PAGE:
The woman closest to the Queen had been fanning herself and regarding Mara with a discerning eye. “And how do you know His Highness, exactly?” she said. She was a woman of a certain age, with features that were not severe, but not kind, either.
“I… We met while he was traveling,” said Mara. “And then we happened to be on the same road one day, and… he invited me here.”
“How very thoughtful of him, to take you in for the night,” said another. The Ladies joined her in a titter. The Queen frowned. As always, Mara had the height advantage over all of them, but did not feel it now.
“Ladies…” said the Queen, giving them a Look. “You are amused by the Prince’s generosity?”
The snickering stopped, and the Ladies immediately bowed heads and muttered apologies and “Your Majesty”s. Mara swallowed some bile, then showed a small smile.
“The Prince is indeed kind and generous,” she said. “As is Her Majesty, of course. I’m very grateful that I’m allowed to join you all tonight. Thank you so much, Your Majesty.” Mara had finally remembered her curtsey, and executed her best one of the evening to the Queen.
The women, including the Queen, were silent. The first woman continued fanning herself, but more slowly. Then the Queen spoke. “You are welcome,” she said, then as if in afterthought: “Lady Mara.”
A servant announced that the evening’s meal was ready, and the aristocrats showed a slight lack of decorum in their haste to take their seats. Mara hung back to observe the seating order, which appeared to be King and Queen a bit off center, with the rest of the gentry seated according to sex and rank, in that order. The Queen and the other Ladies took their places. Each guest, of course, had a servant behind them to push in their chairs. Mara did not mind that her place appeared to be at the far end, until she saw the last of the Ladies take the final seat on the Queen’s side of the table. The Lords had filled up their side of the table, as well.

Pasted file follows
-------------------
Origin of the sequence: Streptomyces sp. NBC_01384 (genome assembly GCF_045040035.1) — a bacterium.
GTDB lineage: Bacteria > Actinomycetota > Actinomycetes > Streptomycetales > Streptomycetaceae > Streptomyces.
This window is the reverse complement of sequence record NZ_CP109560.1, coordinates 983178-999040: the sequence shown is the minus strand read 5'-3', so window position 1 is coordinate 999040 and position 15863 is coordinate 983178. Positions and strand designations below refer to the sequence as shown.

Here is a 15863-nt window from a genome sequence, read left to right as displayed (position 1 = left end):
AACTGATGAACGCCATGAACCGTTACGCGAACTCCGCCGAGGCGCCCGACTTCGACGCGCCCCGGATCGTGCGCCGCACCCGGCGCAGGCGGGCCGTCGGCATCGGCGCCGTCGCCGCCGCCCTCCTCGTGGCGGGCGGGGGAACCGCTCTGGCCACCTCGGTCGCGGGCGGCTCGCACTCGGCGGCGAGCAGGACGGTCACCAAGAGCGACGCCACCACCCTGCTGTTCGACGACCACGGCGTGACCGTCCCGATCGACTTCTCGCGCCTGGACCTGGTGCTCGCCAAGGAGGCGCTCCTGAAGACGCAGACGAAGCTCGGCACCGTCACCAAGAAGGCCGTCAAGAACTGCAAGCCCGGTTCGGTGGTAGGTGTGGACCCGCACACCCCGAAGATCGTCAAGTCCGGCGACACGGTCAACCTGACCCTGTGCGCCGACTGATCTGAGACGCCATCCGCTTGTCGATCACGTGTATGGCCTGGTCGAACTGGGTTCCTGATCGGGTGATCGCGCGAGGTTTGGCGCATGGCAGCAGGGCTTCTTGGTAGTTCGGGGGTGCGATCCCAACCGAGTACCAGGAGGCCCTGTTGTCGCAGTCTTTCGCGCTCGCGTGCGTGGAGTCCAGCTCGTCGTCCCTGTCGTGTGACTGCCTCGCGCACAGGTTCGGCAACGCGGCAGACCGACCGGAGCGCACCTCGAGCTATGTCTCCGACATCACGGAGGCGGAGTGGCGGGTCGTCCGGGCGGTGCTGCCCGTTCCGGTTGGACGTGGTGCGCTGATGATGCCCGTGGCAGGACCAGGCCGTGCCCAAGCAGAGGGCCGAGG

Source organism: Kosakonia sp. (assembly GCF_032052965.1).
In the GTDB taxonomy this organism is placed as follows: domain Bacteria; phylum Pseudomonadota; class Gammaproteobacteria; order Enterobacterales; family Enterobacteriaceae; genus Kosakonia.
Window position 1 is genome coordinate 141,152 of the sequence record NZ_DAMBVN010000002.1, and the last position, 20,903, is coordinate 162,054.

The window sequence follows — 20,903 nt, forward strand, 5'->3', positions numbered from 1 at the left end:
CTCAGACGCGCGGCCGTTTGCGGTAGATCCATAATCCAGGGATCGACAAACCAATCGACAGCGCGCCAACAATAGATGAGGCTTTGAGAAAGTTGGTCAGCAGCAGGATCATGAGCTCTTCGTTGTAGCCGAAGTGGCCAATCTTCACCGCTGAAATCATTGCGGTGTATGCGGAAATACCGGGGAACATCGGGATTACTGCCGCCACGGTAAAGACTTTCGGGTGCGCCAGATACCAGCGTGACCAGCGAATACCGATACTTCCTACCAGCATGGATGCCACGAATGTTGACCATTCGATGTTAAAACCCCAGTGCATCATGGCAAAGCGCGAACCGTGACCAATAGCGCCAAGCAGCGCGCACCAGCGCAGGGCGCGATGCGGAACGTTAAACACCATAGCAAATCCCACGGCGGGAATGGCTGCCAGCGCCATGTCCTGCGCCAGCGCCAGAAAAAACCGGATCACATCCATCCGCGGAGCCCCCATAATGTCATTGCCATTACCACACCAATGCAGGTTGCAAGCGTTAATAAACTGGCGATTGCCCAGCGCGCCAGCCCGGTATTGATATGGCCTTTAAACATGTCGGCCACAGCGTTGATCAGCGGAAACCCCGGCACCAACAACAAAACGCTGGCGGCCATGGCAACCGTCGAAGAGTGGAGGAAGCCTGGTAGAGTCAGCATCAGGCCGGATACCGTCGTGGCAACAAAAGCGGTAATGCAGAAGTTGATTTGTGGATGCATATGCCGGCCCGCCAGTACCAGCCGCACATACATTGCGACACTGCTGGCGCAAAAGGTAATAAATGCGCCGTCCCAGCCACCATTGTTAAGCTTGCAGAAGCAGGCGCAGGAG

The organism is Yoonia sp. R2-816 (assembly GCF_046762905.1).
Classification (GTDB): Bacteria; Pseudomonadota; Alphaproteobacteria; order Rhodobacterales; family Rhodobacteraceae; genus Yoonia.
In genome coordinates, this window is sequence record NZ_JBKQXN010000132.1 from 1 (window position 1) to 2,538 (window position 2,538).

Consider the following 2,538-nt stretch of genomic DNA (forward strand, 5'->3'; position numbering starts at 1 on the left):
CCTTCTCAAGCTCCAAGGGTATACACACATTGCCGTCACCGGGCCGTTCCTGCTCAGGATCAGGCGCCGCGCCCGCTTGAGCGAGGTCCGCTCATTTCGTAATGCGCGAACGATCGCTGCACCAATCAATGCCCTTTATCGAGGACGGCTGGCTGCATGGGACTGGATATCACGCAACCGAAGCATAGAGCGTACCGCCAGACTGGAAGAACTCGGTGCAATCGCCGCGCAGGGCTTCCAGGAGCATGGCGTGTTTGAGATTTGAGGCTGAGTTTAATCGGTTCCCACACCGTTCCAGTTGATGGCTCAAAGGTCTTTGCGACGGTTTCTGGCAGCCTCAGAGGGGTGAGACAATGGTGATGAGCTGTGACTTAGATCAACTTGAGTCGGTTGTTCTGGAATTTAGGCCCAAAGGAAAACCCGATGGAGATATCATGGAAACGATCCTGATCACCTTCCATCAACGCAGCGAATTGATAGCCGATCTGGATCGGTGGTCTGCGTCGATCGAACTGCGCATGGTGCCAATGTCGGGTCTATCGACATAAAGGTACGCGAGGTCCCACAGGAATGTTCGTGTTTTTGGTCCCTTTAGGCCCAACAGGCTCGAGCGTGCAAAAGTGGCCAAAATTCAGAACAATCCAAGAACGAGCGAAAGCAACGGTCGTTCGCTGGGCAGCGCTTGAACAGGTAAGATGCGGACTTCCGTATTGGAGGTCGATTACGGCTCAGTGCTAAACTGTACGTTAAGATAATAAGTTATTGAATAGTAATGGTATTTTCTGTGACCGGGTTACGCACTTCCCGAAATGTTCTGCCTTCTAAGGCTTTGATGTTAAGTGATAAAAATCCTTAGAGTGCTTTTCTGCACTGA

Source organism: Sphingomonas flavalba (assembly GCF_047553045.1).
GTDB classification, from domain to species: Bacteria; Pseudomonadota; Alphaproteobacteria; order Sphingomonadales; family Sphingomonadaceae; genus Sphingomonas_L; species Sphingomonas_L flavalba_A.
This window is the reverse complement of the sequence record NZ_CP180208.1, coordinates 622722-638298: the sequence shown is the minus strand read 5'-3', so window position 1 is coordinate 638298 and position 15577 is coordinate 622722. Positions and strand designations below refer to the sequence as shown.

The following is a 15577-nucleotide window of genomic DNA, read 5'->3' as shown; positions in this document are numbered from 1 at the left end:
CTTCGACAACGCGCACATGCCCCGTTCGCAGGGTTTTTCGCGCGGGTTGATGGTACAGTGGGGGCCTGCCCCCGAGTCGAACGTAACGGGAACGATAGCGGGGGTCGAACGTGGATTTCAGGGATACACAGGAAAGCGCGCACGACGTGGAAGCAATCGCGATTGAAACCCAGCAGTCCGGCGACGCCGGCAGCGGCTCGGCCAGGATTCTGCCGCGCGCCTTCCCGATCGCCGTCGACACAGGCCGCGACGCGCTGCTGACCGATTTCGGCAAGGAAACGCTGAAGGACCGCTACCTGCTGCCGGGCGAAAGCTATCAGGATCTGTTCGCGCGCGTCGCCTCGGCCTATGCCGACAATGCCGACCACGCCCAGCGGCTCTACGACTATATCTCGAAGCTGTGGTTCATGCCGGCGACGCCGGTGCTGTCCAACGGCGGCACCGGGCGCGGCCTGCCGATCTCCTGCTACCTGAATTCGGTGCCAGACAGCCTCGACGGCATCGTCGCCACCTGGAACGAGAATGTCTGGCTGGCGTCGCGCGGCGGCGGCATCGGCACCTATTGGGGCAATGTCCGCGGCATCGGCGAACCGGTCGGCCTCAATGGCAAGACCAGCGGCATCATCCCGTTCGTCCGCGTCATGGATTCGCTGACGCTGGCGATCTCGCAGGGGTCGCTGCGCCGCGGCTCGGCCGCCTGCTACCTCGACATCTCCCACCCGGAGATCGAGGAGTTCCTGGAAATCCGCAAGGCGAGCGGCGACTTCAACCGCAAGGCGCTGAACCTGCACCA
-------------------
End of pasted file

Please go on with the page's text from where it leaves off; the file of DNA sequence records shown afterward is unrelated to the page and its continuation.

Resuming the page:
Mara stood at the end of the table, wondering if she was allowed to sit there rather than in a line like the rest. The guests were too busy chatting amongst themselves to notice her predicament, but an observant servant did, and set some others to the task of finding an extension for the main banquet table. She saw Kelvin lean forward from his side of the table and shrugged slightly at him. By the time he left his place at the table to confer with any servants, two of them were already carrying over the extension. They briefly needed to set it down to explain the situation to the King, and only proceeded when he allowed it.
“I’m sorry,” she said to the two servants. “I didn’t mean to be any trouble.” They either did not hear or were ignoring her, and busied themselves setting up utensils, goblets, food and drink for her faster than she could have ever done at the Eleanor Elaine. The final touch was a servant pulling out her chair in such a smooth move that did she not realize at first that he was waiting for her. She whispered her thanks and then attempted to scoot it in herself, but the servant beat her to it.
A woman with hair only slightly darker than Mara’s, but with an elaborate hair arrangement involving braids and loops, watched all of this with a neutral expression. “That was quite a production, wasn’t it?” she asked while Mara was just finishing being seated. It took Mara a moment to realize that she’d been addressed.
“Sorry? What was that?”
“Are you settled in, then, Lady Mary?”
“A-actually, it’s Ma-”
“We have not been introduced yet,” said the woman. “I am the Countess Lucinda, wife of Count-”
“-Richard,” she and Mara said simultaneously.
“I beg your pardon?” said the Countess.